Dow Jones And S&P Indexes Closed Higher On Tuesday, While The Nasdaq Declined
The Dow Jones and S&P 500 finished higher on Tuesday, while the Nasdaq Composite declined.
Investors bought shares in energy and financial companies and evaluated the quarterly reports of several firms, including Coca-Cola and Lockheed Martin.
The market was also supported by the news that EU leaders, after four days of negotiations, reached an agreement on the recovery plan for the economy affected by the coronavirus pandemic and the EU budget for 2021-2027.
"The budget for the next seven years will be 1.074 trillion euros, and we have decided to mobilize 750 billion euros to support the possibility of economic recovery," European Council President Charles Michel said at a final press conference on Tuesday morning.
The company's results look poor, given the significant negative consequences of the coronavirus pandemic for many businesses, but in most cases, they exceeded expectations, writes MarketWatch.
Investors will be waiting for news about the progress of negotiations in Washington on a new package of financial assistance in connection with the coronavirus pandemic. Lawmakers must decide on the relevant bill by the end of the month.
"Today, we see optimism associated with a potential coronavirus vaccine and new economic incentives," says Cadence Capital chief Executive officer Mike Skillman.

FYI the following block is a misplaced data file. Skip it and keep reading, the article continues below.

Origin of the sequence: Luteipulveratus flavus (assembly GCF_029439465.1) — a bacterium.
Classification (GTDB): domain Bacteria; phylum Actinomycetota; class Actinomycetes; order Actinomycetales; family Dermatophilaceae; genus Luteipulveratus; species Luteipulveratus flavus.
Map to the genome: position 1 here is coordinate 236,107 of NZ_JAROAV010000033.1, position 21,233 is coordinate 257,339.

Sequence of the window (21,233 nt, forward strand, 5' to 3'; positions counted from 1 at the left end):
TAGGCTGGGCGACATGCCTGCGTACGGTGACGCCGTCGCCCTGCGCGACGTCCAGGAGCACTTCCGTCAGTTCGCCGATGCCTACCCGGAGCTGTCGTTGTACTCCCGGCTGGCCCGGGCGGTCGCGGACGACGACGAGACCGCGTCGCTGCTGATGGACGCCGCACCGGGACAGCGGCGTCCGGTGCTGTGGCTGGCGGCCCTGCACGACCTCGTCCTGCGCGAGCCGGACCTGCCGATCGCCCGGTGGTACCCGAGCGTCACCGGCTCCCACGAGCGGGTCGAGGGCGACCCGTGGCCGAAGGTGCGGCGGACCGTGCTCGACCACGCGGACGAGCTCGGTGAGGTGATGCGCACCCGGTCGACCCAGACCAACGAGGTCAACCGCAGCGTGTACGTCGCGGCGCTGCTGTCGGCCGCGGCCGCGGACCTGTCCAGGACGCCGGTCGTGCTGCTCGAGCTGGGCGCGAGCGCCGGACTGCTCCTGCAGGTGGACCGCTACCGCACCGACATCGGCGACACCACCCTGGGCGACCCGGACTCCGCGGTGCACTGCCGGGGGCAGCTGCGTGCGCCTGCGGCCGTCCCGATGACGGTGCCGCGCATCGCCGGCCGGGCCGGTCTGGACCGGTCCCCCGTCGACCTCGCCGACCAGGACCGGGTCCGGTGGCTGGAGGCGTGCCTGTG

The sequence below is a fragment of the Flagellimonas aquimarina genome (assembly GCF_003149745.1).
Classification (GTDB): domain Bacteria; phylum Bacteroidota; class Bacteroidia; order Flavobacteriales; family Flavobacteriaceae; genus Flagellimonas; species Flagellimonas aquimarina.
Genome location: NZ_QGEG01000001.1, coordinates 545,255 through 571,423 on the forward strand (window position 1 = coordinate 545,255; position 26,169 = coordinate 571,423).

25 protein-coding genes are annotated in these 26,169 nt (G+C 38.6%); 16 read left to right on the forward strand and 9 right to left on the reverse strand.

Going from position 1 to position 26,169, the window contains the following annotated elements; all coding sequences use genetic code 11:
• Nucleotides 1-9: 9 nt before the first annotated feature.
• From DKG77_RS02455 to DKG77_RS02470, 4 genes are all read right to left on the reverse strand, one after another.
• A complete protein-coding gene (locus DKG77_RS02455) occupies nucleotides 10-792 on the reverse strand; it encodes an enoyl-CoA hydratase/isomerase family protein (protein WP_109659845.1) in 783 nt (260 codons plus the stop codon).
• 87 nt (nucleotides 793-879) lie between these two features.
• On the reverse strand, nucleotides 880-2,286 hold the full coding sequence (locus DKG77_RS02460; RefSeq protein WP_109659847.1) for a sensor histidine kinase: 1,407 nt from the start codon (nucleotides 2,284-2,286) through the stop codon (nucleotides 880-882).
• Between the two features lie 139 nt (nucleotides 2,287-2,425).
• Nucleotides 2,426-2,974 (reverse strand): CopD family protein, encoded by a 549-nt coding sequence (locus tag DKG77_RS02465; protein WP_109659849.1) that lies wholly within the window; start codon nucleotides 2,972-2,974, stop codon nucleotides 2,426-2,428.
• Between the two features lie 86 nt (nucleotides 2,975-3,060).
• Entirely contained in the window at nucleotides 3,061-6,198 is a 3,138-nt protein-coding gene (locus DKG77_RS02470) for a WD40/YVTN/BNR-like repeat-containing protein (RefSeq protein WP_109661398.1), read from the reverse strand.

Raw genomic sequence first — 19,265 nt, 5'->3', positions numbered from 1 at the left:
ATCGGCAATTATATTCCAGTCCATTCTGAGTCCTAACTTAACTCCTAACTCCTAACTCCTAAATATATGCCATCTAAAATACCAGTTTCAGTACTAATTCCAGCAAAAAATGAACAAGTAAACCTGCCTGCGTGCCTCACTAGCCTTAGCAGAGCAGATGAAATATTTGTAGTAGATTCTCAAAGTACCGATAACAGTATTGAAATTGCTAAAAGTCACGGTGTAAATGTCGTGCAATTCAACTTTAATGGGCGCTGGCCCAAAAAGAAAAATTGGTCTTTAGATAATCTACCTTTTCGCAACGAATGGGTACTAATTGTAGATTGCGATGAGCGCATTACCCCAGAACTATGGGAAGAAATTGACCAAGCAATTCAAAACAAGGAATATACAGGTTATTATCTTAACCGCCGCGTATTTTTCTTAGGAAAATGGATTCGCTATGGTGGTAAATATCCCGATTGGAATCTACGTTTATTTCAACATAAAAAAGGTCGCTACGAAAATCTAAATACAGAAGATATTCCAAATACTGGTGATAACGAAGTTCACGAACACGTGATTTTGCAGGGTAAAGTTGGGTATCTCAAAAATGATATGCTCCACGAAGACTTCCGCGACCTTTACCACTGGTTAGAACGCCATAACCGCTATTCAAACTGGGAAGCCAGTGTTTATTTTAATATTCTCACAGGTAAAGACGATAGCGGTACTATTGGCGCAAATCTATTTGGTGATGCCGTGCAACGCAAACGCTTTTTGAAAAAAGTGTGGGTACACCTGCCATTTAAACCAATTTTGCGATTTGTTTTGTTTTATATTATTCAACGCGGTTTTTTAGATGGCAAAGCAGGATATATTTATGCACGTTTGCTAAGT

"The greatest damage was caused to cyclical sectors, where revenue fell by 30-40%, and profits fell even more," he said while noting signs indicating that the low point is probably already passed.
The index of economic activity calculated by the Federal Reserve Bank of Chicago rose to a new record high in June, amid the easing of restrictions imposed due to the coronavirus pandemic.
The value of the CFNA indicator last month was plus 4.11 points, compared with a revised 3.5 points in May. The Federal Reserve has been calculating it since 1967.
The share price of International Business Machines fell by 0.25%. The company's net profit and revenue declined in the second quarter of 2020 on the back of the coronavirus pandemic but were better than market forecasts.
Coca-Cola Co.' s stock rose by 2.3%. The world's largest producer of soft drinks cut its net profit by a third in the second quarter, but it was higher than experts expected.
Lockheed Martin's stock price rose by 2.6%. The US Military-Industrial Group reported quarterly profit and revenue that exceeded analysts' forecasts and improved its annual forecast.
The capitalization of eBay Inc. decreased by 3.22%. One of the world's largest online platforms has agreed to sell the business of category advertising to the Norwegian Adevinta, according to press releases from the companies.
The shares of Walmart Inc. rose 0.65%. The retailer said it would pay employees who receive hourly wages new bonuses to encourage them to work during the coronavirus pandemic. The company will spend about $428 million on bonuses. Full-time employees will receive $300, while temporary employees will receive $150. Walmart also said it would close its stores on thanksgiving.
Wells Fargo & Co. securities rose by 6.6%. The Bank's Chief Financial officer, John Shrewsbury, will leave his post in the fall after 22 years at the company. He has held the position of CFO since 2014. Mike Santomassimo, who previously served as CFO at Bank of New York Mellon Corp., has been appointed as the Bank's new chief financial officer.
The Dow Jones Industrial Average rose 159.53 points (0.6%) to 26,840.4 points at the close of trading on Tuesday.
The Standard & Poor's 500 added 5.46 points (0.17%) to 3,257.3 points. The Nasdaq Composite fell 86.73 points (0.81%) to 10680.36 points.